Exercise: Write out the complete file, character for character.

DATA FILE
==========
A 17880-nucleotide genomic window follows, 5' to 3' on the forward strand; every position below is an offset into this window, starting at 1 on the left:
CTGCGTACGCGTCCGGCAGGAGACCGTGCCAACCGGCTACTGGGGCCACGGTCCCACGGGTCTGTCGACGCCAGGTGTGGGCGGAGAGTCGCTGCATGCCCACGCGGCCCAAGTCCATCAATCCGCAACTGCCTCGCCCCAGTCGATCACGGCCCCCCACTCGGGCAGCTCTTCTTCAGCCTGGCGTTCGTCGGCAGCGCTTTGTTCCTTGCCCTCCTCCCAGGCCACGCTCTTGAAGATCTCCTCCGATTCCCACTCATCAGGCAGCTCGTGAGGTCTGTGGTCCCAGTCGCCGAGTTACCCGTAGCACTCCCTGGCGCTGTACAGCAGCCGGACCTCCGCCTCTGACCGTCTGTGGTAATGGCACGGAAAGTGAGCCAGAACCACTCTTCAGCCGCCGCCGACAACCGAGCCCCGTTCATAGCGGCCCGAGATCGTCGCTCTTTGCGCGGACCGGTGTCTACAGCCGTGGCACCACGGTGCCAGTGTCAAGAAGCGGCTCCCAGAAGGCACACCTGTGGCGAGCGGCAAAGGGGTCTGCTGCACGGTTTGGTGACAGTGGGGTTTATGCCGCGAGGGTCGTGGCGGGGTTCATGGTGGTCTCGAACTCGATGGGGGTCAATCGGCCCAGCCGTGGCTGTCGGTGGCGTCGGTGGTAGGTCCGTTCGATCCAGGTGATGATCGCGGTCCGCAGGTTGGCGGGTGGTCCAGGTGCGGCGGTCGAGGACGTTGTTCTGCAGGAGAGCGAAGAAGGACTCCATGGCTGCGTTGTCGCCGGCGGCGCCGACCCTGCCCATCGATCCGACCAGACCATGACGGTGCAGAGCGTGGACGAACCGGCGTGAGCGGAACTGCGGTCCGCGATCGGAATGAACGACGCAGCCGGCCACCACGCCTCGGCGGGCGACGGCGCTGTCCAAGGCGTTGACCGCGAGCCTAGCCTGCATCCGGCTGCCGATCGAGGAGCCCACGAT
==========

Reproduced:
A 17880-nucleotide genomic window follows, 5' to 3' on the forward strand; every position below is an offset into this window, starting at 1 on the left:
CTGCGTACGCGTCCGGCAGGAGACCGTGCCAACCGGCTACTGGGGCCACGGTCCCACGGGTCTGTCGACGCCAGGTGTGGGCGGAGAGTCGCTGCATGCCCACGCGGCCCAAGTCCATCAATCCGCAACTGCCTCGCCCCAGTCGATCACGGCCCCCCACTCGGGCAGCTCTTCTTCAGCCTGGCGTTCGTCGGCAGCGCTTTGTTCCTTGCCCTCCTCCCAGGCCACGCTCTTGAAGATCTCCTCCGATTCCCACTCATCAGGCAGCTCGTGAGGTCTGTGGTCCCAGTCGCCGAGTTACCCGTAGCACTCCCTGGCGCTGTACAGCAGCCGGACCTCCGCCTCTGACCGTCTGTGGTAATGGCACGGAAAGTGAGCCAGAACCACTCTTCAGCCGCCGCCGACAACCGAGCCCCGTTCATAGCGGCCCGAGATCGTCGCTCTTTGCGCGGACCGGTGTCTACAGCCGTGGCACCACGGTGCCAGTGTCAAGAAGCGGCTCCCAGAAGGCACACCTGTGGCGAGCGGCAAAGGGGTCTGCTGCACGGTTTGGTGACAGTGGGGTTTATGCCGCGAGGGTCGTGGCGGGGTTCATGGTGGTCTCGAACTCGATGGGGGTCAATCGGCCCAGCCGTGGCTGTCGGTGGCGTCGGTGGTAGGTCCGTTCGATCCAGGTGATGATCGCGGTCCGCAGGTTGGCGGGTGGTCCAGGTGCGGCGGTCGAGGACGTTGTTCTGCAGGAGAGCGAAGAAGGACTCCATGGCTGCGTTGTCGCCGGCGGCGCCGACCCTGCCCATCGATCCGACCAGACCATGACGGTGCAGAGCGTGGACGAACCGGCGTGAGCGGAACTGCGGTCCGCGATCGGAATGAACGACGCAGCCGGCCACCACGCCTCGGCGGGCGACGGCGCTGTCCAAGGCGTTGACCGCGAGCCTAGCCTGCATCCGGCTGCCGATCGAGGAGCCCACGAT